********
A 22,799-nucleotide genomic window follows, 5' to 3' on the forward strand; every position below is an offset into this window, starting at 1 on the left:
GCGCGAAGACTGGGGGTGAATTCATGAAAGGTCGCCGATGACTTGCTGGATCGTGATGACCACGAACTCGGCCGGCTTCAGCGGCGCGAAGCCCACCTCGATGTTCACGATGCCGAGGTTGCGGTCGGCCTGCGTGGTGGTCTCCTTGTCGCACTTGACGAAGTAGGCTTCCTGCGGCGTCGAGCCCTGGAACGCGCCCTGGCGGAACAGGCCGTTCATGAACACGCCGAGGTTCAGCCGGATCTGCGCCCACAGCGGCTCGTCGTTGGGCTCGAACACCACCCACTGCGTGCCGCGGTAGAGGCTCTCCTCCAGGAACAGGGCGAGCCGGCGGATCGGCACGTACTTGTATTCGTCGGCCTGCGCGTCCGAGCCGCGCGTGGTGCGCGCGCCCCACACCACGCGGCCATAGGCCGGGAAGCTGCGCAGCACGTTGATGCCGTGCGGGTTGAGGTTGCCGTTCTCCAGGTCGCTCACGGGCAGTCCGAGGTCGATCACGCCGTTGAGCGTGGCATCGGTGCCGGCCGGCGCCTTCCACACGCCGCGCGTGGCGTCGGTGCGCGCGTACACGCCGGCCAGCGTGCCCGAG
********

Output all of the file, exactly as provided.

A 22,799-nucleotide genomic window follows, 5' to 3' on the forward strand; every position below is an offset into this window, starting at 1 on the left:
GCGCGAAGACTGGGGGTGAATTCATGAAAGGTCGCCGATGACTTGCTGGATCGTGATGACCACGAACTCGGCCGGCTTCAGCGGCGCGAAGCCCACCTCGATGTTCACGATGCCGAGGTTGCGGTCGGCCTGCGTGGTGGTCTCCTTGTCGCACTTGACGAAGTAGGCTTCCTGCGGCGTCGAGCCCTGGAACGCGCCCTGGCGGAACAGGCCGTTCATGAACACGCCGAGGTTCAGCCGGATCTGCGCCCACAGCGGCTCGTCGTTGGGCTCGAACACCACCCACTGCGTGCCGCGGTAGAGGCTCTCCTCCAGGAACAGGGCGAGCCGGCGGATCGGCACGTACTTGTATTCGTCGGCCTGCGCGTCCGAGCCGCGCGTGGTGCGCGCGCCCCACACCACGCGGCCATAGGCCGGGAAGCTGCGCAGCACGTTGATGCCGTGCGGGTTGAGGTTGCCGTTCTCCAGGTCGCTCACGGGCAGTCCGAGGTCGATCACGCCGTTGAGCGTGGCATCGGTGCCGGCCGGCGCCTTCCACACGCCGCGCGTGGCGTCGGTGCGCGCGTACACGCCGGCCAGCGTGCCCGAG